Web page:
Emerson, Manitoba – Aquatic invasive species pose a serious threat to our environment, to species at risk across Canada, and to industries that rely on aquatic resources such as fisheries and aquaculture. This summer, Fisheries and Oceans Canada (DFO) collaborated with the Canada Border Services Agency (CBSA) on a pilot project to inspect and decontaminate boats at the international border crossing in Emerson, Manitoba, in order to verify if all watercraft entering Canada were free of Zebra Mussels and other aquatic invasive species.
From June-October 2022, watercraft entering Canada at the border crossing were inspected by DFO program and fishery officers, as well as CBSA border services officers, to prevent invasive species from accidentally being imported. Where it was deemed there could be a risk, the pilot project enabled watercraft to be decontaminated right at the port of entry. Vessels with visible aquatic invasive species attached were denied entry by the CBSA.
The pilot project helped travelers to understand the risk of aquatic invasive species entering Canadian waters. Over 600 watercraft were inspected: of that number approximately 69% were compliant with Aquatic Invasive Species Regulations (the Regulations), while roughly 22% of inspected boats required decontamination. A further 9% required their drain plugs be removed in order to be compliant with the Regulations. DFO issued 51 directions under the Regulations, two watercraft were denied entry for carrying aquatic invasive species, and three watercraft were denied entry for being overly soiled. This underscores the importance of helping travelers understand the need to properly clean, drain, and dry their watercraft. The Department will use the results of this pilot to inform its next steps to mitigate the risk of aquatic invasive species from arriving on overland boat traffic.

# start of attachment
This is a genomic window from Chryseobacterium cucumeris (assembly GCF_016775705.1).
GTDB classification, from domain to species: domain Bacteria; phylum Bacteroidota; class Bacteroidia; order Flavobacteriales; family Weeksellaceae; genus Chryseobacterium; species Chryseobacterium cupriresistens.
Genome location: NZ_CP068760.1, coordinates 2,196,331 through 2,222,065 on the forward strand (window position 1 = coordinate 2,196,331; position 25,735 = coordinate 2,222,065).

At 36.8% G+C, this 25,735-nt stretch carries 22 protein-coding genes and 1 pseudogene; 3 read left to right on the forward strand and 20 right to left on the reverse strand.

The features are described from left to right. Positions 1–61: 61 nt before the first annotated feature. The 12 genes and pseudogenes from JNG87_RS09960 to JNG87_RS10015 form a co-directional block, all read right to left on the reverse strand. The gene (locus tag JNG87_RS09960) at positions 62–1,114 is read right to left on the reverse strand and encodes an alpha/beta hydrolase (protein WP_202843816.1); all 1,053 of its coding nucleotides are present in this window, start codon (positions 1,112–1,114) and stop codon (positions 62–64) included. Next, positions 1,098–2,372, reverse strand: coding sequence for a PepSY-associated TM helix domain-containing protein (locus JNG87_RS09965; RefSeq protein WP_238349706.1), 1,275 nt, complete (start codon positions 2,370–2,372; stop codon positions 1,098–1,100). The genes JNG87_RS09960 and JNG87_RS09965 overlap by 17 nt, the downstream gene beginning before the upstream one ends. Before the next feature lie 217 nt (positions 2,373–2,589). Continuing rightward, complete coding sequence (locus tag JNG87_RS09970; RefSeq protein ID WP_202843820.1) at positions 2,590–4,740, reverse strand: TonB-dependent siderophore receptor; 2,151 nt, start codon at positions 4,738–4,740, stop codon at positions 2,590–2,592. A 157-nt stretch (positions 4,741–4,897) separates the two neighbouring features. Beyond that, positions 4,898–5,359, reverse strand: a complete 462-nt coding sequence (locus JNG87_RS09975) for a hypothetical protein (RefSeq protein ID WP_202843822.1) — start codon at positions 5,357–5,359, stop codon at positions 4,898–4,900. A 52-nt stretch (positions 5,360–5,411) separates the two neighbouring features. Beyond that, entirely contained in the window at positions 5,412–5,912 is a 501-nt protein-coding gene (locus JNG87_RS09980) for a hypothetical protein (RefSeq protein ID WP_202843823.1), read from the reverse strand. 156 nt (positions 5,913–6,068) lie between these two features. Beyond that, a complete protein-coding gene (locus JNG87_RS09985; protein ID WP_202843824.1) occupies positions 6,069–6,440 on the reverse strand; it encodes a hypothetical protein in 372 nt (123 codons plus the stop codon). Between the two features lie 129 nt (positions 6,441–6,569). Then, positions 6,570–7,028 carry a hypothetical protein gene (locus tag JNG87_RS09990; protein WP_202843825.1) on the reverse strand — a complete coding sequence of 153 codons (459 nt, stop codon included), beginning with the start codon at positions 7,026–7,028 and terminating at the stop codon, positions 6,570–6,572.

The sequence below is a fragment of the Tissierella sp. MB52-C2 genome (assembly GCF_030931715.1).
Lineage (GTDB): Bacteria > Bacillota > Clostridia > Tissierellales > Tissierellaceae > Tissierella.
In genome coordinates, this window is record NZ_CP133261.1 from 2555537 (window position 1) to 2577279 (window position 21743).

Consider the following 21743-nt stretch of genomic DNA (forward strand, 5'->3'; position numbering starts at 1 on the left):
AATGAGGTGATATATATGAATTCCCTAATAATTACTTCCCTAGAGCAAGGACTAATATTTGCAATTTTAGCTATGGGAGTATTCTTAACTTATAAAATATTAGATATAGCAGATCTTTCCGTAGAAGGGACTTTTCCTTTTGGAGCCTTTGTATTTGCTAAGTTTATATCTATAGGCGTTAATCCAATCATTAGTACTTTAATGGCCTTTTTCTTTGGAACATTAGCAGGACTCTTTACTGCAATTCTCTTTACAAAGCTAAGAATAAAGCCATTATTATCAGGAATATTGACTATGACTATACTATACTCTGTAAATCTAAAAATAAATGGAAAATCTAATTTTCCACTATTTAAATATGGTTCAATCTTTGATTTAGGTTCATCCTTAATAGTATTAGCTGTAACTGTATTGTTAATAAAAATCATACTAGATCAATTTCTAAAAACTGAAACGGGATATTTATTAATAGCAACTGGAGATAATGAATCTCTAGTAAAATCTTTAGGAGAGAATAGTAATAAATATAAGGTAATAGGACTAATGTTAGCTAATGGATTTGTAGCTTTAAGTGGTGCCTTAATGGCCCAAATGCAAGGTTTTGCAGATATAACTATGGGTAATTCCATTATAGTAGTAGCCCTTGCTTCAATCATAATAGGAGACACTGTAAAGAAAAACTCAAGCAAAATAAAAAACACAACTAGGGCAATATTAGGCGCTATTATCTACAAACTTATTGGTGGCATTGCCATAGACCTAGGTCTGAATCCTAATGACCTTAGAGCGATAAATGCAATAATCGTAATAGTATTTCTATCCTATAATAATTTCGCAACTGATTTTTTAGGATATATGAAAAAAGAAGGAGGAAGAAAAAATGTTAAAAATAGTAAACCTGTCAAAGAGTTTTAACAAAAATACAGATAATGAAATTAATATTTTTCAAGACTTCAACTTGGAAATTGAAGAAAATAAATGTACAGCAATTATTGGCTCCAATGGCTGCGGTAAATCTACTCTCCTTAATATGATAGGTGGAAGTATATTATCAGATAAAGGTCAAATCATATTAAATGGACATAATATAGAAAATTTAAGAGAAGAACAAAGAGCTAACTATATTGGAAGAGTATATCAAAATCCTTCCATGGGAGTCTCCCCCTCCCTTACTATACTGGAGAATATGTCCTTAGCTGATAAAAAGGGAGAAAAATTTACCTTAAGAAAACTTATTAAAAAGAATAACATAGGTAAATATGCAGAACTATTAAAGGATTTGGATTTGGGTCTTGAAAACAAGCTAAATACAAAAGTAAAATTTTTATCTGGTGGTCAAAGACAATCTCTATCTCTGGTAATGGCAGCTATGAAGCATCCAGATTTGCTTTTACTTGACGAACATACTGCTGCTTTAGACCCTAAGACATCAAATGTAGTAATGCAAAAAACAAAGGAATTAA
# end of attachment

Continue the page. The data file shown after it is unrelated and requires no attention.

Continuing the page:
“Zebra Mussels and other invasive aquatic species wreak havoc and harm the health of Canada’s freshwater and ocean ecosystems. The Government of Canada takes the protection of our fisheries and economy seriously. Thank you to DFO and CBSA staff who worked to make this pilot program possible!” – The Honourable Joyce Murray, Minister of Fisheries, Oceans and the Canadian Coast Guard
- Aquatic invasive species can have lasting effects on an ecosystem. Zebra Mussels for example can survive up to 28 days under the right conditions in live wells, ballast tanks, engine motor compartments, boat surfaces and other wet, moist environments.
- Zebra Mussels are established in the Lake Winnipeg watershed, and were recently identified in Lake Manitoba. This is the current most western point of invasion for this species in Canada.
- It is a violation of the Aquatic Invasive Species Regulations to import aquatic invasive species into Canada whether they are dead or alive.
- The CBSA works with DFO to safeguard the environment and economy. They enforce the Aquatic Invasive Species Regulations by conducting inspections of all food, plant, animal and related products for both travelers and commercial importers.
- Should CBSA officers identify or suspect they have identified an aquatic invasive species, travelers may be denied entry to Canada or referred to DFO. Travelers may be held responsible for any costs related to the disposal, quarantine, treatment or removal of these invasive species from Canada